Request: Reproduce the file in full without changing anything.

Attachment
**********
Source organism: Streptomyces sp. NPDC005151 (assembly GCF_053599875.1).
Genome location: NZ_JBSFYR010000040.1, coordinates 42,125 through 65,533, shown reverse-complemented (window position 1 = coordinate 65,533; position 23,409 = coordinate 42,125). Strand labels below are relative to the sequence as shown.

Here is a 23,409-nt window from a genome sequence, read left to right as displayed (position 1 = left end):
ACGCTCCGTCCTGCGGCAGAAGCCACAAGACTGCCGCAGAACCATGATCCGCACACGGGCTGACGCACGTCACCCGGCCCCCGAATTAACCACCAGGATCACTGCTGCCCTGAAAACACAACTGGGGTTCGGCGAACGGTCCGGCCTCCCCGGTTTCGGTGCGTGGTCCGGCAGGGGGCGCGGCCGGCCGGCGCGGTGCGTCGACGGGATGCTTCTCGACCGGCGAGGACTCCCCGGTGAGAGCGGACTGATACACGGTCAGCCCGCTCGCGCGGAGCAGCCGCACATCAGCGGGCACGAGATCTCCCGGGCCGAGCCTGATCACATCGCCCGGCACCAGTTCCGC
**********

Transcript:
Source organism: Streptomyces sp. NPDC005151 (assembly GCF_053599875.1).
Genome location: NZ_JBSFYR010000040.1, coordinates 42,125 through 65,533, shown reverse-complemented (window position 1 = coordinate 65,533; position 23,409 = coordinate 42,125). Strand labels below are relative to the sequence as shown.

Here is a 23,409-nt window from a genome sequence, read left to right as displayed (position 1 = left end):
ACGCTCCGTCCTGCGGCAGAAGCCACAAGACTGCCGCAGAACCATGATCCGCACACGGGCTGACGCACGTCACCCGGCCCCCGAATTAACCACCAGGATCACTGCTGCCCTGAAAACACAACTGGGGTTCGGCGAACGGTCCGGCCTCCCCGGTTTCGGTGCGTGGTCCGGCAGGGGGCGCGGCCGGCCGGCGCGGTGCGTCGACGGGATGCTTCTCGACCGGCGAGGACTCCCCGGTGAGAGCGGACTGATACACGGTCAGCCCGCTCGCGCGGAGCAGCCGCACATCAGCGGGCACGAGATCTCCCGGGCCGAGCCTGATCACATCGCCCGGCACCAGTTCCGC